The Zurich Pituitary Score predicts utility of intraoperative high-field magnetic resonance imaging in transsphenoidal pituitary adenoma surgery
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It is currently unclear if there are subsets of patients undergoing transsphenoidal surgery (TSS) in which intraoperative high-field magnetic resonance imaging (3T-iMRI) is particularly advantageous. We aimed to investigate whether a radiological grading scale predicts the utility of 3T-iMRI in pituitary adenoma (PA) TSS.
From a prospective registry, patients who underwent endoscopic TSS for PA using 3T-iMRI were identified. Adenomas were graded using the Zurich Pituitary Score (ZPS). We assessed improvement after 3T-iMRI in terms of gross total resection (GTR), residual volume (RV), and extent of resection (EOR).
Among 95 patients, rates of conversion to GTR after 3T-iMRI decreased steadily from 33% for grade I to 0% for grade IV adenomas, with a statistically significant conversion rate only for grade I (p = 0.008) and grade II (p < 0.001). All grade I adenomas were completely resected after 3T-iMRI. Median RV change was statistically significant for grades I to III, but not for grade IV (p = 0.625). EOR improvement ranged from a median change of 0.0% (IQR 0.0–4.5%) for grade I to 4.4% (IQR 0.0–9.0%) for grade IV, with a significant improvement only for grades I to III (p < 0.05).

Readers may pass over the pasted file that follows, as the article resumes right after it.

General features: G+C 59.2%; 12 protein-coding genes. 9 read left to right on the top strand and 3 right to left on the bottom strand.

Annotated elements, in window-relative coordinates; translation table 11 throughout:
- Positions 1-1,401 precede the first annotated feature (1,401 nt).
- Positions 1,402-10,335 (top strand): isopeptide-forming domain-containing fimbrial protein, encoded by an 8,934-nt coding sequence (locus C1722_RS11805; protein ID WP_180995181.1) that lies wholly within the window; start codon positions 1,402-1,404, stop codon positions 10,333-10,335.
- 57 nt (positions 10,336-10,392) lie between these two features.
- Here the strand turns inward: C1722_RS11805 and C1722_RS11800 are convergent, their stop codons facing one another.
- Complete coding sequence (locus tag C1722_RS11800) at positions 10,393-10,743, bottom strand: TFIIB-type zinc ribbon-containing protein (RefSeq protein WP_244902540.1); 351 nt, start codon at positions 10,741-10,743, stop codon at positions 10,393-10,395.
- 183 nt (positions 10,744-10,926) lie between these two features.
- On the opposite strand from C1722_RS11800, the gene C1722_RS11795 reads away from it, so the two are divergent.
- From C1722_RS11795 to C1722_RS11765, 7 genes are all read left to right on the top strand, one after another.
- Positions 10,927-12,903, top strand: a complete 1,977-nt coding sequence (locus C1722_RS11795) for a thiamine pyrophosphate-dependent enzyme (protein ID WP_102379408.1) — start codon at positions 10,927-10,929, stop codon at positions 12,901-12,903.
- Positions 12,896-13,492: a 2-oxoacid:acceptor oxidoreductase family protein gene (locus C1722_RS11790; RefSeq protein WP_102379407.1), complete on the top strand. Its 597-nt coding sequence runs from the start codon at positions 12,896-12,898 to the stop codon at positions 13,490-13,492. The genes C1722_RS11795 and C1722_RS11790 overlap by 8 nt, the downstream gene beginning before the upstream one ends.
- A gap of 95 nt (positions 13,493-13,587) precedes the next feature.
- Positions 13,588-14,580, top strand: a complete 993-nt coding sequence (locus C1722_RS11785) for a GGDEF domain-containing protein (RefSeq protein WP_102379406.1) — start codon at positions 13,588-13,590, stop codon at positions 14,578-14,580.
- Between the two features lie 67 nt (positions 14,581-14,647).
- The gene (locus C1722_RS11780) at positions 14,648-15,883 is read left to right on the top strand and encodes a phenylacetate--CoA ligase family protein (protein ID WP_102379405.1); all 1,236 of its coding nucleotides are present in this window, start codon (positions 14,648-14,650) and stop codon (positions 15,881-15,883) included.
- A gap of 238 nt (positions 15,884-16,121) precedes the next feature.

Interestingly, this study shows that clinical utility of 3T-iMRI is highest in the more “simple” adenomas (ZPS grades I–II) than for the more “complex” ones (ZPS grade III–IV). Grade I adenomas are amenable to GTR if 3T-iMRI is implemented. In grade III adenomas, EOR and RV can be improved to clinically relevant levels. Conversely, in grade IV adenomas, 3T-iMRI may be of limited use.
KeywordsIntraoperative imaging Magnetic resonance imaging Zurich Pituitary Score Gross total resection Extent of resection Outcome prediction
Compliance with ethical standards
Conflict of interest
The authors declare that they have no conflict of interest.
All procedures performed in studies involving human participants were in accordance with the ethical standards of the institutional and/or national research committee (Cantonal Ethics Committee Zürich, KEK St-V-Nr 2015-0142) and with the 1964 Helsinki declaration and its later amendments or comparable ethical standards.
Informed consent was obtained from all individual participants included in the study.
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